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Rookie Tyrique Stevenson emerging as playmaker

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Bears rookie Tyrique Stevenson's sensational diving interception last Sunday in Cleveland generated a lot of buzz, with much of it coming—literally—from his cell phone.

The cornerback's mother, Jackie Stevenson, was so ecstatic after watching the play on television that she couldn't wait to congratulate her son.

"After the game, I had like 30 missed calls from her," Stevenson said Wednesday. "She was just yelling in the phone. She was more excited than me."

The excitement was understandable given the degree of difficulty on the play. On first-and-10 from the Bears' 20, it appeared that Browns tight end David Njoku was open on a seam route. But Stevenson broke on Joe Flacco's pass and dove head-long to pick it off at the 1. The rookie then had the wherewithal to scramble to his feet and return it 34 yards.

"That was a great play by Tyrique," said coach Matt Eberflus. "The ability to focus and dive for that and also remind himself that he's in pro football and to get up and go … He did a nice job."

Stevenson's interception was clutch because it came one snap after the Browns had recovered Trent Taylor's muffed punt.

"We talk about sudden change in the game," Eberflus said. "I gathered all the guys right before they went out and reminded them, 'Hey, this is sudden change. What do we do in sudden change? Well, we're going to go three-and-out and we're going to block the kick, or we're going to get a takeaway. That's our mindset.' Sure enough, he made a great play."

Fellow cornerback Jaylon Johnson also was impressed with Stevenson's interception.

"For one, just him reading and reacting on it and going to get the ball," Johnson said. "I feel like he made a good diving catch. [It was] just an athletic, amazing play, especially the situation [after] dropping the punt and then them coming out the next play and us getting that stop."

Stevenson sees the interception as evidence of his continued growth. The second-round pick from Miami has started all 13 games he's played, registering two interceptions, 10 pass breakups, 71 tackles and one forced fumble.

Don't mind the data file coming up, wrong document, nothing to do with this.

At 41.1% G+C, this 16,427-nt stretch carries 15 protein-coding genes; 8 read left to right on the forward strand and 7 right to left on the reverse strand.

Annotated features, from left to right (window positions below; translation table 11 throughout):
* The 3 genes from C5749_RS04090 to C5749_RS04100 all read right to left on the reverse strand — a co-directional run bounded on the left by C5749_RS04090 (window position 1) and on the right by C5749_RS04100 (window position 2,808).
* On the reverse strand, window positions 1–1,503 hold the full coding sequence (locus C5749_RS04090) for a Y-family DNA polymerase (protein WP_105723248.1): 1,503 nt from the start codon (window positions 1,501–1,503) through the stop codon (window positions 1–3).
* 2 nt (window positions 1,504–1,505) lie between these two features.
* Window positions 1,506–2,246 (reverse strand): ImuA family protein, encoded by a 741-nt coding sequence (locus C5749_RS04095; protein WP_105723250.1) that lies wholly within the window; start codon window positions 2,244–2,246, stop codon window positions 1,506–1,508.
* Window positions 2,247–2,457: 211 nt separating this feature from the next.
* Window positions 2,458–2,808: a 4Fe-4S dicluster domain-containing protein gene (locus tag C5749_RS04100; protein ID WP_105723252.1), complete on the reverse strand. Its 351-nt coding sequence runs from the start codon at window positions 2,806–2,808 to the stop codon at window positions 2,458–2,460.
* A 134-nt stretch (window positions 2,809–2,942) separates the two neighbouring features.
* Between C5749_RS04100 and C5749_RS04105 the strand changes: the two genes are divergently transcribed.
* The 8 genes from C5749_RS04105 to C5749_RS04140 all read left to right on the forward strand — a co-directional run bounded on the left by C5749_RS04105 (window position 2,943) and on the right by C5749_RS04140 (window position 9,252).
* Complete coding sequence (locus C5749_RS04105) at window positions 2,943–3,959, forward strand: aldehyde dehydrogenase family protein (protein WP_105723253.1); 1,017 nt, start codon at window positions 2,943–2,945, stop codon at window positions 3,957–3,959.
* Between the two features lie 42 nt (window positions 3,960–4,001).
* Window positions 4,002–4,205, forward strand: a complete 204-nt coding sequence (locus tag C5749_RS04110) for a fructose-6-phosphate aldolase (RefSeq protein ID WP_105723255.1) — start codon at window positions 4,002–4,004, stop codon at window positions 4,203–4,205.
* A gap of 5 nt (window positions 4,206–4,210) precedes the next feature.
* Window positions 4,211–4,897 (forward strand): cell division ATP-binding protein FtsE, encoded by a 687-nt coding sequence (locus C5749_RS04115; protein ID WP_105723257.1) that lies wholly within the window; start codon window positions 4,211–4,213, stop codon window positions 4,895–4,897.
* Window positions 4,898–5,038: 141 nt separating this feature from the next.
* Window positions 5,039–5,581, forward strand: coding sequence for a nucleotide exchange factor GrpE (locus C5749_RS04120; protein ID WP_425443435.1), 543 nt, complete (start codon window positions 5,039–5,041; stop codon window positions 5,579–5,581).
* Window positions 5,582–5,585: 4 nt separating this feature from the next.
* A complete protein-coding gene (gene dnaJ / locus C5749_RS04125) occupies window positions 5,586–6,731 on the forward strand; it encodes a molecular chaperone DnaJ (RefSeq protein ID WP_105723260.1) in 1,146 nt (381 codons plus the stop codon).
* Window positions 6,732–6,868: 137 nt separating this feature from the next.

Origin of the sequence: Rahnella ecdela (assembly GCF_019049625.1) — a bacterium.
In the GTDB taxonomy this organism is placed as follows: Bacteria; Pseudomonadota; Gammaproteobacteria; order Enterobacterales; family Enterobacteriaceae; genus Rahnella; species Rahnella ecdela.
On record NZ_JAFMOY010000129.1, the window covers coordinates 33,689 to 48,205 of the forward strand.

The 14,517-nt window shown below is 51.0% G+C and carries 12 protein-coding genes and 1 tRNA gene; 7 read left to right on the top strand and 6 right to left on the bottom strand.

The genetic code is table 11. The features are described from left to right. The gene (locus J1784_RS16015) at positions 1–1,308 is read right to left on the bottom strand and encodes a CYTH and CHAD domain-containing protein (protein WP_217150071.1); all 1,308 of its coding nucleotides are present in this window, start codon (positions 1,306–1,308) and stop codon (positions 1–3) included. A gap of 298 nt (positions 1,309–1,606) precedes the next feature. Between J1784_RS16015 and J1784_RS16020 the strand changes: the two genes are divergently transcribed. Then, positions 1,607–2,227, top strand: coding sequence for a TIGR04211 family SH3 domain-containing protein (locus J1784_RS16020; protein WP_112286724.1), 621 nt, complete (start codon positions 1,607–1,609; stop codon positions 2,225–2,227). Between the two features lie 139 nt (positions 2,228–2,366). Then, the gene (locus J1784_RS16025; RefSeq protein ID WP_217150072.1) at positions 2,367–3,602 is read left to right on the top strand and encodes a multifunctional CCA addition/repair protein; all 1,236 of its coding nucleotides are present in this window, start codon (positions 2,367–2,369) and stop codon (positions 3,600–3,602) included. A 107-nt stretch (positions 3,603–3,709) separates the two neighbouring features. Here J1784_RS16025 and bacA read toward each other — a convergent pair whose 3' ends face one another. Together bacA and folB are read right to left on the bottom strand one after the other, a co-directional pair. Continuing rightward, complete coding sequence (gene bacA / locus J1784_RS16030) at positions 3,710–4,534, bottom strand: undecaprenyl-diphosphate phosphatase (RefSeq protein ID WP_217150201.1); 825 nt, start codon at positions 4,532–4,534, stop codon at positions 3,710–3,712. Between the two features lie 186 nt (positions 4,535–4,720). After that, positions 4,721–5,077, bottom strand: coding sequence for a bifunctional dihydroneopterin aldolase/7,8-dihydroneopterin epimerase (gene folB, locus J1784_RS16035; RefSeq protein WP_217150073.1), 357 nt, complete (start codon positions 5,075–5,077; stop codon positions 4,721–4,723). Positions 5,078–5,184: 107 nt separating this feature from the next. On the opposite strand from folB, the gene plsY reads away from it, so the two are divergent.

"I know I'm a rookie, so I know I was going to go through a lot of ups and downs," Stevenson said. "Just being able to showcase my talent is pretty much good, just knowing that I'm putting in the hard work and it's paying off."

Stevenson has dealt with the ups and downs as a rookie by remaining even-keeled and allowing himself to get "embraced by the guys in this locker room to be the best version of myself."

"He's just continuing to fight," Johnson said. "Continuing to stay in it. I feel like a lot of the time, especially at the cornerback position, you don't have success early and you can just kind of go into the tank. I feel like he has continued to fight, continued to grow. And you definitely see his confidence out there on the field. That has continued to shine no matter what is going on in the game. No matter how the game is going, he continues to fight and bounce back."

Entering Week 16, Stevenson no longer feels like a rookie.

"I feel like I've been with these guys for years, just the chemistry that we're building together in this locker room," he said. "When I'm out there on the field, I don't feel like I'm a rookie because the guys hold me to a high standard and I'm out there playing to the standards."

With two interceptions and five pass breakups in his last three games, Stevenson is excelling because the game has slowed down for him.

"I'm starting to go back to them and tell [teammates] tendencies I see because I'm watching so much film," he said. "Just being out there on the field, it's definitely slowed down for me. I can be able to see the field at a slower pace and be able to make plays that come to me."

The Bears were back on the practice fields at Halas Hall to continue their preparation for Sunday's game against the Arizona Cardinals.

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